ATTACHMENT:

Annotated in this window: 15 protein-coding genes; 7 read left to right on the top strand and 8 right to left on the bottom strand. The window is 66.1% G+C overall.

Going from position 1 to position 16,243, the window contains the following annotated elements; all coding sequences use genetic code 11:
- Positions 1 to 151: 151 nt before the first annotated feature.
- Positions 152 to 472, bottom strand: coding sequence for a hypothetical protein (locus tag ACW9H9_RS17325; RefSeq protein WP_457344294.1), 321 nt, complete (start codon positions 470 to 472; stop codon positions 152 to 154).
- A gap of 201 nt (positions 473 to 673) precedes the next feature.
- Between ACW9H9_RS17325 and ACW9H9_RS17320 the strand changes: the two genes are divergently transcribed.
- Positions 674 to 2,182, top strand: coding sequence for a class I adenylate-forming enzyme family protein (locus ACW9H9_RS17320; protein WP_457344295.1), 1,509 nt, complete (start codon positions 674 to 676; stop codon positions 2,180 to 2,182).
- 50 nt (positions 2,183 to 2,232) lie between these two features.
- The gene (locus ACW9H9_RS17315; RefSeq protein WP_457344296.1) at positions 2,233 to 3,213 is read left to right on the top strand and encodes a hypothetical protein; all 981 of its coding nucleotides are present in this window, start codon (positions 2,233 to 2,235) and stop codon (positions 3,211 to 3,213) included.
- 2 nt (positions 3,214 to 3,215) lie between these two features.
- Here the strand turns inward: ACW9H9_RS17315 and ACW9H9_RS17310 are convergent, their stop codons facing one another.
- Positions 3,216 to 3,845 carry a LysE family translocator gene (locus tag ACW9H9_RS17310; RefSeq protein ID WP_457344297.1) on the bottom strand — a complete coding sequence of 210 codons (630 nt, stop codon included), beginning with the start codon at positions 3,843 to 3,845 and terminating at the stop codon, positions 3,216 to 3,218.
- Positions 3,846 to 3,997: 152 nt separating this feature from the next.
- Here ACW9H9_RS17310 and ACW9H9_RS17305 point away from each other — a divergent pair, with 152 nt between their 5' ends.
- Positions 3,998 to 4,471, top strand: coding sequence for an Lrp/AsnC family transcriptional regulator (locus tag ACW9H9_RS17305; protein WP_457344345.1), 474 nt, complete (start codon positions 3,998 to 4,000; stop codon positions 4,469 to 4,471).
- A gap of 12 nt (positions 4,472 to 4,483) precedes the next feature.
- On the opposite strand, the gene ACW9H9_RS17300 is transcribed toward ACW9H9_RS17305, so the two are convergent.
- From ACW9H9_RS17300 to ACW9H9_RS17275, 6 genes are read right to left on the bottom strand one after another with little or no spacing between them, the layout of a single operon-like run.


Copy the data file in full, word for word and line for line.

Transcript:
Annotated in this window: 15 protein-coding genes; 7 read left to right on the top strand and 8 right to left on the bottom strand. The window is 66.1% G+C overall.

Going from position 1 to position 16,243, the window contains the following annotated elements; all coding sequences use genetic code 11:
- Positions 1 to 151: 151 nt before the first annotated feature.
- Positions 152 to 472, bottom strand: coding sequence for a hypothetical protein (locus tag ACW9H9_RS17325; RefSeq protein WP_457344294.1), 321 nt, complete (start codon positions 470 to 472; stop codon positions 152 to 154).
- A gap of 201 nt (positions 473 to 673) precedes the next feature.
- Between ACW9H9_RS17325 and ACW9H9_RS17320 the strand changes: the two genes are divergently transcribed.
- Positions 674 to 2,182, top strand: coding sequence for a class I adenylate-forming enzyme family protein (locus ACW9H9_RS17320; protein WP_457344295.1), 1,509 nt, complete (start codon positions 674 to 676; stop codon positions 2,180 to 2,182).
- 50 nt (positions 2,183 to 2,232) lie between these two features.
- The gene (locus ACW9H9_RS17315; RefSeq protein WP_457344296.1) at positions 2,233 to 3,213 is read left to right on the top strand and encodes a hypothetical protein; all 981 of its coding nucleotides are present in this window, start codon (positions 2,233 to 2,235) and stop codon (positions 3,211 to 3,213) included.
- 2 nt (positions 3,214 to 3,215) lie between these two features.
- Here the strand turns inward: ACW9H9_RS17315 and ACW9H9_RS17310 are convergent, their stop codons facing one another.
- Positions 3,216 to 3,845 carry a LysE family translocator gene (locus tag ACW9H9_RS17310; RefSeq protein ID WP_457344297.1) on the bottom strand — a complete coding sequence of 210 codons (630 nt, stop codon included), beginning with the start codon at positions 3,843 to 3,845 and terminating at the stop codon, positions 3,216 to 3,218.
- Positions 3,846 to 3,997: 152 nt separating this feature from the next.
- Here ACW9H9_RS17310 and ACW9H9_RS17305 point away from each other — a divergent pair, with 152 nt between their 5' ends.
- Positions 3,998 to 4,471, top strand: coding sequence for an Lrp/AsnC family transcriptional regulator (locus tag ACW9H9_RS17305; protein WP_457344345.1), 474 nt, complete (start codon positions 3,998 to 4,000; stop codon positions 4,469 to 4,471).
- A gap of 12 nt (positions 4,472 to 4,483) precedes the next feature.
- On the opposite strand, the gene ACW9H9_RS17300 is transcribed toward ACW9H9_RS17305, so the two are convergent.
- From ACW9H9_RS17300 to ACW9H9_RS17275, 6 genes are read right to left on the bottom strand one after another with little or no spacing between them, the layout of a single operon-like run.